Unalaska City Council hears quotes for removing the F/V Akutan

The F/V Akutan has been moored in Unalaska’s Captains Bay since August. (Photo by Zoe Sobel/KUCB)
The F/V Akutan has been moored in Unalaska’s Captains Bay since August. (Photo by Zoe Sobel/KUCB)

After months sitting abandoned in Unalaska, the state announced on Dec. 22 its intention to dispose of the F/V Akutan.

The processor was abandoned in Unalaska’s Captains Bay in September following a disastrous fishing season in Bristol Bay where the ship’s owner went broke, the crew went unpaid, and it’s 158,000 pound haul of salmon was declared unfit for human consumption.

Numerous state and federal agencies were working to move the vessel, but no one stepped up to take responsibility of the vessel until now.

“I think now we’ve recognized the potential harm that this vessel could cause as it sits there all winter,” said Clark Cox of the Alaska Department of Natural Resources. “We want to see if we can take the next appropriate steps to rectify the issue.”

The state is looking for buyers interested in the vessel.

If there are two or more prospective buyers, they will conduct a public auction or the F/V Akutan will be donated for scrap or destroyed.

Cox said a couple people have called in with interest, but because of the vessels location and condition he has not had lots of people offering heaps of money.

“I don’t see a lot of value in the vessel to be quite honest,” Cox said. “Others may, but I don’t.”

In the event that DNR ends up owning the vessel, Cox said they are looking for partners to bear the burden of paying to remove it — partners like the city of Unalaska.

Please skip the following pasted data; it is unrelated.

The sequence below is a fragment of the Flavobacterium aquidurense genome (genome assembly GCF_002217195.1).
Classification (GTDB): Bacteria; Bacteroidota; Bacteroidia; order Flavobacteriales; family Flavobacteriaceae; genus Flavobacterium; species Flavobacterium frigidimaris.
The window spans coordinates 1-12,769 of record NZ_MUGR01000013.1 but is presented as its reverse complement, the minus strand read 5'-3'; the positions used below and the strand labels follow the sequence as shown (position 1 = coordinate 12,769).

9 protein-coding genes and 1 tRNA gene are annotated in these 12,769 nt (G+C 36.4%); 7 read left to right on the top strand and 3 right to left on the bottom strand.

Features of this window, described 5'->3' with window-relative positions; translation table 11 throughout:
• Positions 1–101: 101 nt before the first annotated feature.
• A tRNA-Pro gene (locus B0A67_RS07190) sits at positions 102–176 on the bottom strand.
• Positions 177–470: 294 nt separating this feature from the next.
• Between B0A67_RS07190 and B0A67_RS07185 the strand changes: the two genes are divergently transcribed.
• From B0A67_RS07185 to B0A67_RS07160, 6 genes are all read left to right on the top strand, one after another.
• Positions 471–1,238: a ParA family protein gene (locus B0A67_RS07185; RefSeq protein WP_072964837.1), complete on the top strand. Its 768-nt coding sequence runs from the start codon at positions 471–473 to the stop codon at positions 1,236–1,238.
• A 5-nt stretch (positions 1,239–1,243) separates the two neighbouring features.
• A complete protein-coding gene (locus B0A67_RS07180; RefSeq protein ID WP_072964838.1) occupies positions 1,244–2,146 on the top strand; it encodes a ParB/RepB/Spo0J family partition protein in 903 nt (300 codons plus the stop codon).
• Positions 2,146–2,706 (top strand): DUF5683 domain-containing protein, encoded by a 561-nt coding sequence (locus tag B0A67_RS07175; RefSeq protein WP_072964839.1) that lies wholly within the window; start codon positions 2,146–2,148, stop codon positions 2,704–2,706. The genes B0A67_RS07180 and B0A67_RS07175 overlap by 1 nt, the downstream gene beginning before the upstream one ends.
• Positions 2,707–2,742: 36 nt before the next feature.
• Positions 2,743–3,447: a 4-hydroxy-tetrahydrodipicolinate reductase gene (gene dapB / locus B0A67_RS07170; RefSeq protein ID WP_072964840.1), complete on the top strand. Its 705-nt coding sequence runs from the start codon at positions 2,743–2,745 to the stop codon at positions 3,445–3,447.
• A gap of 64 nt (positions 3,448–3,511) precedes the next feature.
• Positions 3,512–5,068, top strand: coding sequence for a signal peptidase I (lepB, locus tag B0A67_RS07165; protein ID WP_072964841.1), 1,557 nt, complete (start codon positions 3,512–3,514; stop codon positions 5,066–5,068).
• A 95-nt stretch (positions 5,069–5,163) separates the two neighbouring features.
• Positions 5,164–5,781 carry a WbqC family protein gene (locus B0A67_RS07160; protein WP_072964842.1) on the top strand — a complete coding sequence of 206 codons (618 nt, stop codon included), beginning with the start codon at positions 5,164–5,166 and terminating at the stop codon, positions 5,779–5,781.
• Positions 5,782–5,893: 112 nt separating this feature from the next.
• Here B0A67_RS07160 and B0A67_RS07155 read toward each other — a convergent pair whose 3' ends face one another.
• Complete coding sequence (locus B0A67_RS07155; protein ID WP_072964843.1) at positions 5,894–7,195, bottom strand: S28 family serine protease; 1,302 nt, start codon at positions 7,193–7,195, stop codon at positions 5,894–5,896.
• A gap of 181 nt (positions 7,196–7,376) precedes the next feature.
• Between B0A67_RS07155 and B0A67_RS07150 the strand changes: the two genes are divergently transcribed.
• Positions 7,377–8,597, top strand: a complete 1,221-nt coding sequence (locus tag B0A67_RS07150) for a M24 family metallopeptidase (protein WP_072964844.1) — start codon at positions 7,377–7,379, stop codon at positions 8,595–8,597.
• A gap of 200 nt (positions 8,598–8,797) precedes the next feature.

At the last City Council meeting of 2017, Ports Director Peggy McLaughlin briefed the council on the status of the Akutan.

“In order to get rid of the vessel, someone had to take control of the vessel,” McLaughlin said. “DNR had no skin in the game other than they had the authority to take control of the vessel.”

McLaughlin says the city has explored various options to get the vessel out of city limits including scrapping it, scuttling it, and towing it to the Lower 48.

Scrapping would cost about $500,000.

But McLaughlin believes the U.S. Coast Guard may be able to do an emergency scuttle of the vessel — for that, the cost could be as low as $31,000 and as high as $205,000.

A number Mayor Frank Kelty says sounds reasonable.

“If it would cost $200,000, to get it out of here forever, I would encourage the council to think about considering that,” Kelty said. “If that is what it is going to take.”

The council is expected to continue it’s discussion of the F/V Akutan at the Jan. 9 meeting.

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